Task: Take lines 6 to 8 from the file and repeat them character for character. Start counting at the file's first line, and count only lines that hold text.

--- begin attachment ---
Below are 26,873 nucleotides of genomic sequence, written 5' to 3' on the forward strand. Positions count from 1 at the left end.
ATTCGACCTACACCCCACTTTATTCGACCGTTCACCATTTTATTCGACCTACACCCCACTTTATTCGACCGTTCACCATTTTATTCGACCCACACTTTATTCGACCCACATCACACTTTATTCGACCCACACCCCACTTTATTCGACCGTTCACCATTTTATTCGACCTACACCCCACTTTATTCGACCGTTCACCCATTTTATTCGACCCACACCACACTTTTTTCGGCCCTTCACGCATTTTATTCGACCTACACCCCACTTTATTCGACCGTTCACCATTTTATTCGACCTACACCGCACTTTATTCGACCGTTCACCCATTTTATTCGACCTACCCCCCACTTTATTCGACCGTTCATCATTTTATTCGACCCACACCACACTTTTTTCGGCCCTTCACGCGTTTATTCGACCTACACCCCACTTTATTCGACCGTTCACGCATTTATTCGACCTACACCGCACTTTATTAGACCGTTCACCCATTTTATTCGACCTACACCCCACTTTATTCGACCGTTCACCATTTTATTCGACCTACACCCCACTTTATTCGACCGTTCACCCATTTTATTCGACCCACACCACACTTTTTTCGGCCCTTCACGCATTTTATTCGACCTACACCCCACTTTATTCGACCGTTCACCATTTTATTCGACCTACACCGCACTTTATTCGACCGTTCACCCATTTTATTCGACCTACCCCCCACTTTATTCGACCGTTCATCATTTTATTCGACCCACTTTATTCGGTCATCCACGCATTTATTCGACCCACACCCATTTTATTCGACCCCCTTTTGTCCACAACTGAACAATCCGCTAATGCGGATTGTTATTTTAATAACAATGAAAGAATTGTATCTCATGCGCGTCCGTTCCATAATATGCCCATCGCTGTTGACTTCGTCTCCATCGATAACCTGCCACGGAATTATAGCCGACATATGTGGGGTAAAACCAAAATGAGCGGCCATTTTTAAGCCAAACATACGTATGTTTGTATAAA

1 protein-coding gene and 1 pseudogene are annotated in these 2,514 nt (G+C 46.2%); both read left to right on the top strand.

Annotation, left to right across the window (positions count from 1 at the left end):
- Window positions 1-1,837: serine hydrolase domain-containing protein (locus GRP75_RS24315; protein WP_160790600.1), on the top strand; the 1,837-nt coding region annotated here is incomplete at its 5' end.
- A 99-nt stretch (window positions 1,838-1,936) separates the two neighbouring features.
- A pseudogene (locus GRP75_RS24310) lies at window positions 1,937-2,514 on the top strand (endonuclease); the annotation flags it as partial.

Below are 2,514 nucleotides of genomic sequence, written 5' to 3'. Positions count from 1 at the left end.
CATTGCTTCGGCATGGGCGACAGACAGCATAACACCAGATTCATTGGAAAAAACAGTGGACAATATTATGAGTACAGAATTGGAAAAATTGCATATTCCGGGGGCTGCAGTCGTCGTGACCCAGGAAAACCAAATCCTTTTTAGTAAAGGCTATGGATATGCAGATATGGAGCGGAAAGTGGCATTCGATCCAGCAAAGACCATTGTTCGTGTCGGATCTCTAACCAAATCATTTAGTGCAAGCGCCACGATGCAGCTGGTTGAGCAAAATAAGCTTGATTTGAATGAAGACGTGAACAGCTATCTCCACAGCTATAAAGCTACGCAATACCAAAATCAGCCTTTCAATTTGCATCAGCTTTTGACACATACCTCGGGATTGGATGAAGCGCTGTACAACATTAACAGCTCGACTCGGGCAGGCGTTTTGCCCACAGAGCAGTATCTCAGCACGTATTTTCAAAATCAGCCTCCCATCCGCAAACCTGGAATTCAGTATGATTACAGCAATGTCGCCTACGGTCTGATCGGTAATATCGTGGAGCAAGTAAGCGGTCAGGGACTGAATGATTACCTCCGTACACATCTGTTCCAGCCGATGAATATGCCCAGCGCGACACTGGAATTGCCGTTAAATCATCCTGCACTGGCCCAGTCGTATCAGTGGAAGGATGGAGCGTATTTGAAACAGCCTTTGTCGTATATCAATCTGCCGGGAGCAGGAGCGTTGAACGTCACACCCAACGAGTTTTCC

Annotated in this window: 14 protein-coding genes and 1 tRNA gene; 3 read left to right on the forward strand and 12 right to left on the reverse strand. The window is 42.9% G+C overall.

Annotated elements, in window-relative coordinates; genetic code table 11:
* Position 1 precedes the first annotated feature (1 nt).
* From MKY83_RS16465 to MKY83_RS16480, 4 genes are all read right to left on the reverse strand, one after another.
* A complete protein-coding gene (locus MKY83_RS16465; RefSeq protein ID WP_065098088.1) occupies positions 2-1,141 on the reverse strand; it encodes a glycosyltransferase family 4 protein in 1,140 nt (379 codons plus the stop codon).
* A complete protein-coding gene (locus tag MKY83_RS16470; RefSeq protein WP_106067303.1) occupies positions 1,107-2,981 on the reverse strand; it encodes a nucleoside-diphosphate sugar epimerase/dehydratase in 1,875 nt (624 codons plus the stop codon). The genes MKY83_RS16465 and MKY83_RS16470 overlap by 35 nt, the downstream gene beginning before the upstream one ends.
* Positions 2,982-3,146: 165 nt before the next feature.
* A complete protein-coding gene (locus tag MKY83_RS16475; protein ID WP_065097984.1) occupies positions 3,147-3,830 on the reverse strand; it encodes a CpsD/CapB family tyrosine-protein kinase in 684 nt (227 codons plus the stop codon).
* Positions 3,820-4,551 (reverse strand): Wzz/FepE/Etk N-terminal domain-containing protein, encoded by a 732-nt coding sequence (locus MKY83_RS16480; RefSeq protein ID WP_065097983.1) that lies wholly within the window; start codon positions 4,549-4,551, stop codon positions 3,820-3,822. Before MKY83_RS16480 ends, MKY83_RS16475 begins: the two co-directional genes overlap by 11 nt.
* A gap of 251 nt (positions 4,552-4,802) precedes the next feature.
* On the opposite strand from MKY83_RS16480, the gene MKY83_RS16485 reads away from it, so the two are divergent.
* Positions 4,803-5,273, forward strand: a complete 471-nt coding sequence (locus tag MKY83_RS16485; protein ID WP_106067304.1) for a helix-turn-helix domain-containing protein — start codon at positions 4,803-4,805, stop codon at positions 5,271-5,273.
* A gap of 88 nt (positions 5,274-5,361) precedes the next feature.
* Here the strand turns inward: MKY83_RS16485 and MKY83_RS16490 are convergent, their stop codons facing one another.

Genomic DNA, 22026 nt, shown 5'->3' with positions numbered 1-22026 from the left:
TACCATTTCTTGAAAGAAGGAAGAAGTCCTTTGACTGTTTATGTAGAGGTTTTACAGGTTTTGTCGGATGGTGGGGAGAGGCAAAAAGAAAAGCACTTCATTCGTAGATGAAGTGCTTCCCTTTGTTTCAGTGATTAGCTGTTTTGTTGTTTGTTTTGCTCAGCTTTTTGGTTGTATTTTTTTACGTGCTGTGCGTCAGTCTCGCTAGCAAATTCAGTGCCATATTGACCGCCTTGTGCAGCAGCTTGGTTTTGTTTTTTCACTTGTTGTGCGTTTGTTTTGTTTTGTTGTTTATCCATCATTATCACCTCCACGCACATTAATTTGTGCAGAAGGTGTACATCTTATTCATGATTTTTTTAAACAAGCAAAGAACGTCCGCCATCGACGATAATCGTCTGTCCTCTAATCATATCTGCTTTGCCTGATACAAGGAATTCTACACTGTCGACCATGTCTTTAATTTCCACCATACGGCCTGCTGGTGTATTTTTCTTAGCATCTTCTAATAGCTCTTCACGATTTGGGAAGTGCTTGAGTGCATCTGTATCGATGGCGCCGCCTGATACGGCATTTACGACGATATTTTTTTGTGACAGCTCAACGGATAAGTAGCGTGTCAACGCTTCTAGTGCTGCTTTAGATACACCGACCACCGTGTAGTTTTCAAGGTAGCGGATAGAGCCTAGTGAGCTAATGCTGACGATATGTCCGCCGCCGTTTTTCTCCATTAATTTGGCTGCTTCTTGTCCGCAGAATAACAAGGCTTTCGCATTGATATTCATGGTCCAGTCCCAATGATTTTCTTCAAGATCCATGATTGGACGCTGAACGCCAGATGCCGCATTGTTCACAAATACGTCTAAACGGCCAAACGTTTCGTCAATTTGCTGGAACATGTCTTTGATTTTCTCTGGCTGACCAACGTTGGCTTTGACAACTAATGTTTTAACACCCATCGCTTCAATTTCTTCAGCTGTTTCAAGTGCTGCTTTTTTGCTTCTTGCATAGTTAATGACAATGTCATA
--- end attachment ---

- A 99-nt stretch (window positions 1,838-1,936) separates the two neighbouring features.
- A pseudogene (locus GRP75_RS24310) lies at window positions 1,937-2,514 on the top strand (endonuclease); the annotation flags it as partial.

Below are 2,514 nucleotides of genomic sequence, written 5' to 3'. Positions count from 1 at the left end.